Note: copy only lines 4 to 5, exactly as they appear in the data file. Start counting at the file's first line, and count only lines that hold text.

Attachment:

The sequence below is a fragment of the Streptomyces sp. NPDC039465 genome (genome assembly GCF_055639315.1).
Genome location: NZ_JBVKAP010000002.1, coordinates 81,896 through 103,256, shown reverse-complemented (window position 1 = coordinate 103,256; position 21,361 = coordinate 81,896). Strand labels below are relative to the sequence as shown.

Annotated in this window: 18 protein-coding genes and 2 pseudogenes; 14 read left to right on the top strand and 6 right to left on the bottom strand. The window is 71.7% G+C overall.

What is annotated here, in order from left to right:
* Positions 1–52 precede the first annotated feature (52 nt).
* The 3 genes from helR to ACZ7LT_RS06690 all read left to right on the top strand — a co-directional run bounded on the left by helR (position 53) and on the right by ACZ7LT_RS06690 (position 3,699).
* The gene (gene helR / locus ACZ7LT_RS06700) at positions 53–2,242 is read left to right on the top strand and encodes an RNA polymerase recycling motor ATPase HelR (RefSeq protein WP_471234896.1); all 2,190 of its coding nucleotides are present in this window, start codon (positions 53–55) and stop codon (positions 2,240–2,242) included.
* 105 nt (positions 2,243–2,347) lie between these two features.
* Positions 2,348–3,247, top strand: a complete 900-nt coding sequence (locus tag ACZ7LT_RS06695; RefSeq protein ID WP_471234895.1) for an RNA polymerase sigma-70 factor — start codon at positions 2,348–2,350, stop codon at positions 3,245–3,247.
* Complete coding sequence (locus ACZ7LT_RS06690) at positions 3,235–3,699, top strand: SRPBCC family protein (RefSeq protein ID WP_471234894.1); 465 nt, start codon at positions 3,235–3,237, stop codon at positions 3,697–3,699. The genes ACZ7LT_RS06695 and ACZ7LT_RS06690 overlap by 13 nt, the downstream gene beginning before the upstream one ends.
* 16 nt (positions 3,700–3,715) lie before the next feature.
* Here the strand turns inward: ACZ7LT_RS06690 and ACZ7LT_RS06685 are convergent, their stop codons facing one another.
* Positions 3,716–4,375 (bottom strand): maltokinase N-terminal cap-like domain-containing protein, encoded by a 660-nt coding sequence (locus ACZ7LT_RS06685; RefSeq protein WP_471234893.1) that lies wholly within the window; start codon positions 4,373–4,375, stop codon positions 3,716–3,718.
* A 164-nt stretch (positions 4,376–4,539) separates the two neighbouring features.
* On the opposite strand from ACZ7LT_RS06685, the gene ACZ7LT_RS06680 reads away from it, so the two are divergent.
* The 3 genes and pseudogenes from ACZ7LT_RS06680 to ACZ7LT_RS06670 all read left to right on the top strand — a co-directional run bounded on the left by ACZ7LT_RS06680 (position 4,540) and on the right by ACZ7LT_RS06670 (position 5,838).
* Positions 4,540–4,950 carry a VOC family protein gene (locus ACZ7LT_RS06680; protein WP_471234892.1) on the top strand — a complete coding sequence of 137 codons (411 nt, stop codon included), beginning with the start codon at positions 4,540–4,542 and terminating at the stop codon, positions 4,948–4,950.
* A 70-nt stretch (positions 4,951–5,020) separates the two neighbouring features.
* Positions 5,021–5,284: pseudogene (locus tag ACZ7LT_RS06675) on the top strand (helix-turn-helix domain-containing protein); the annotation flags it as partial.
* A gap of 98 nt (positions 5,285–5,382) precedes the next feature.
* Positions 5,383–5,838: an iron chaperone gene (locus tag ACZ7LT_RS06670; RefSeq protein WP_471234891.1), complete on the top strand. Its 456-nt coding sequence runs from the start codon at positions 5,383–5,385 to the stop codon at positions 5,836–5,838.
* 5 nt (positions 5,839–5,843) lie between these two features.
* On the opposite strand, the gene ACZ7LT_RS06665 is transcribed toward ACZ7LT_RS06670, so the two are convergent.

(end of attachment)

What is annotated here, in order from left to right:
* Positions 1–52 precede the first annotated feature (52 nt).